[Vwdiesel] Oil recommendations?

Tyler "Casioqv" Backman casioqv at usermail.com
Wed May 14 15:43:39 EDT 2003

I suggest that the pour point is much more important than the other two
variables you discuss. If the flash point is 4 degrees higher, or the
volatility 2% higher is not a serious issue, but the fact that it flows
much better at low temperatures is very important. With 10w40 it takes
much longer for the oil pressure to build from a cold start (even in
warm weather), and also takes longer to actually start (cranks slower).
On my motor the oil light goes out in half the time with the 5w30. I
also like to go snow camping, etc. in the winter, and the lighter oil
can make the difference between starting and not starting at sub zero
temperatures. Overall, both oils have very very similar specifications,
but I don't mind paying a few dollars more/qt for oil that I will not
likely change before 30k miles (depending on how oil analysis turns
out). I have also become convinced (based on my own experience, that of
other people who have done similar things, and some scientific
experiments that have been done) that a thinner oil such as 5w30 reduces
oil consumtion significantly in a motor with good rings, seals, etc.
over a heavier oil such as 15w40 (but the effect doesn't seem to carry
for even lighter oils). I am not sure why this occurs, but I can almost
gurantee that you will experience less consumption with series 3000 than
with 15w40, despite the increased volatility. You say that your TDI has
zero oil consumption? I have heard of this with the TDI, but am not sure
how it occurs. How much time between oil changes? You don't notice any
drop at all on the dipstick even after 10k miles or so? My 1983 2.4
liter VW Turbo diesel engine loses about 1qt/4000 miles despite having
just been professionally rebuilt with top quality german components. The
older VW diesels seem to burn a little oil even when new, I don't see
how the new ones do not. Also, despite the fact that I am a amsoil
dealer, so far I have only sold oil at cost without making a profit,
because I became a dealer so me and my friends could save money on oil
for racing, etc. (but I may decide to start selling it in the future). I
have no profit motive for reccomending series 3000, or for using it
myself. Personally, I don't see why amsoil can't offer a 5w30 diesel oil
at the same price as the 15w40. I also don't see why they can't do the
four ball wear test under the same pressure, temperature, rpm, and
duration for both oils so they can be compared directly. I would be
tempted to use Mobil 1 5w30 that you can buy anywhere, but it doesn't
have the CG-4 rating, and Mobil doesn't seem to trust their product
enough to stand behind it and warranty against breaking down when used
with extended drain intervals.


TexasTDI wrote:
> Amsoil Series 3000 5w-30 Pour Point = -60F / -51C
> Amsoil 20w-50 Pour Point = -33F / -36C
> Amsoil Series 3000 5w-30 Flash Point = -60F / -51C
> Amsoil 20w-50 Flash Point = 457F / 236C
> Amsoil Series 3000 5w-30 Pour Point = -60F / -51C
> Amsoil 15w-40 pour point = -47F / -44C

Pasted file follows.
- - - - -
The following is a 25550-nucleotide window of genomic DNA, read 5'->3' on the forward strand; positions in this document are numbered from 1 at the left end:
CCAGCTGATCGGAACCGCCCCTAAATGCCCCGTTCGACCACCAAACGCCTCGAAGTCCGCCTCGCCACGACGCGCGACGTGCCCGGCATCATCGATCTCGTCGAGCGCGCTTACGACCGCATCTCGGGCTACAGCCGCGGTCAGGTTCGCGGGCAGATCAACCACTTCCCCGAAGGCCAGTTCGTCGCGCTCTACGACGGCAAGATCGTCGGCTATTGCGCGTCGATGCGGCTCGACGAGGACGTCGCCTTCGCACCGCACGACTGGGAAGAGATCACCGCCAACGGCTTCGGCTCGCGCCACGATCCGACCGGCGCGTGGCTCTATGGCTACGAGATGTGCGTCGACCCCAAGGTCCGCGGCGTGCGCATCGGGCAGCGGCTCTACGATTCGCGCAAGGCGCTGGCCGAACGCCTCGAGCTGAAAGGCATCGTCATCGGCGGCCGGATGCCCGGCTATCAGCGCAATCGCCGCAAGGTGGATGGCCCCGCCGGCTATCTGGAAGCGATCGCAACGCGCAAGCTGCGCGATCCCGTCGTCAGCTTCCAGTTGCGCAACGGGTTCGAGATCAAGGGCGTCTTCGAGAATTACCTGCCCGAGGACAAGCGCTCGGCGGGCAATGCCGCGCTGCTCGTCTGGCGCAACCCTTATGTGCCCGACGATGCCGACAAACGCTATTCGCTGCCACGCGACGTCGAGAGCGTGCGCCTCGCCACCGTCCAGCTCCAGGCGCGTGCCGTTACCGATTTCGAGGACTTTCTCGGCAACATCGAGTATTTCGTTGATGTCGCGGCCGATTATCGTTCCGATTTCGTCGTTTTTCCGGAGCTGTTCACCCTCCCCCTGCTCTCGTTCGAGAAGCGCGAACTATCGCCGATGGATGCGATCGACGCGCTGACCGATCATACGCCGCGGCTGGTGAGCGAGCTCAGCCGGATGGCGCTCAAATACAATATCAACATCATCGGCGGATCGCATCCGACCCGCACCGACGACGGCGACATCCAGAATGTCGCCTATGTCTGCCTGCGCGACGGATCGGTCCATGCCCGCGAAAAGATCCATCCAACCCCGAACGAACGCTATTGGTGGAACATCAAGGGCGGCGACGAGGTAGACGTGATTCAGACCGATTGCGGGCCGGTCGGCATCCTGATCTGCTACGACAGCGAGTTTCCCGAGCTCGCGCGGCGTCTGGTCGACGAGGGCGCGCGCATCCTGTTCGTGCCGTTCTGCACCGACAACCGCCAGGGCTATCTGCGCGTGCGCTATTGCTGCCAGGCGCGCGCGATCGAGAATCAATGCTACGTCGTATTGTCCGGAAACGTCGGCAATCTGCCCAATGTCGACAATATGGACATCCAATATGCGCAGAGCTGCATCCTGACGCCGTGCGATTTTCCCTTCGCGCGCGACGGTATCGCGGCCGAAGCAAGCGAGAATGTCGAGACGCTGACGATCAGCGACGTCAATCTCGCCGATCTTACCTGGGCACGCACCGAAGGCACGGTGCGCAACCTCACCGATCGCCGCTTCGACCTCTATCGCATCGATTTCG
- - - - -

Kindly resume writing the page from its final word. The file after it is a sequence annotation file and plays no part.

> Amsoil Series 3000 5w-30 Flash Point = 446F / 230C
> Amsoil 15w-40 flash point is 453F / 234C
> Amsoil Series 3000 5w-30 Pour Point = -60F / -51C
> Amsoil 10w-40 pour point = -54F / -48C
> Amsoil Series 3000 5w-30 Flash Point = 446F / 230C
> Amsoil 10w-40 flash point = 450F / 232C
> Amsoil Series 3000 5w-30 Noak = 8.6%
> Amsoil 10w-40 Noak = 7%
> Amsoil 15w-40 Noak = 6.7%
> Amsoil 20w-50 Noak = 6.3%
> Obviously, Series 3000 will have the lowest pour point.  But it's dead last
> in every other category.  If you look at the specs on 15w-40, the oil I
> recommend, you'll see it has a very low pour point, the 2nd highest flash
> point of them all, and the 2nd lowest volatility of them all.  (I really
> don't recommend 20w-50 for diesels, I just wanted to add it's specs for
> reference)
> Volatization is a term used to describe what happens to a fluid as it is
> heated to the point it begins to "boil off." Upon reaching a certain
> temperature, oil will begin to lose some of its lighter weight molecules as
> they "boil off" and leave heavier weight molecules behind. Not only does
> this cause higher oil consumption, this process can also cause increased
> viscosity making the oil more difficult to circulate through the lubrication
> system.  In other words, the lower the NOAK number, the better.
> Unlike other Amsoil dealers that recommend their most expensive diesel oil
> out there to make a larger profit, I recommend an oil based on it's
> performance specifications.  Amsoil 15w-40 is a great performing oil at a
> cost of only $5.20 per quart / $20.50 per gallon vs. Series 3000's cost of
> $8.35 per quart / $31.55 per gallon.
> If you had a chipped TDI that you drove 80mph everyday on the highway, I'd
> recommend Series 3000 5w-30.  Because it's really designed for a high
> performance turbo diesel car that's run hard.  But keep in mind I do have a
> chipped TDI that I run hard on the highway, but I choose to use 15w-40.  And
> 15w-40 has performed flawlessly in both of my diesels.  No loss of fuel
> mileage vs. a 5w-40 oil and no oil consumption at all.
> Chris Thornton
> 1991 VW Jetta 2 Door 1.6 Diesel - 236k miles
> 2000 VW Golf 1.9TDI (turbo diesel) - 81k miles
> Amsoil Synthetic Lubricants Dealer #1098500
> http://www.amsoil.com
> http://texastdi.com/6/ubb.x

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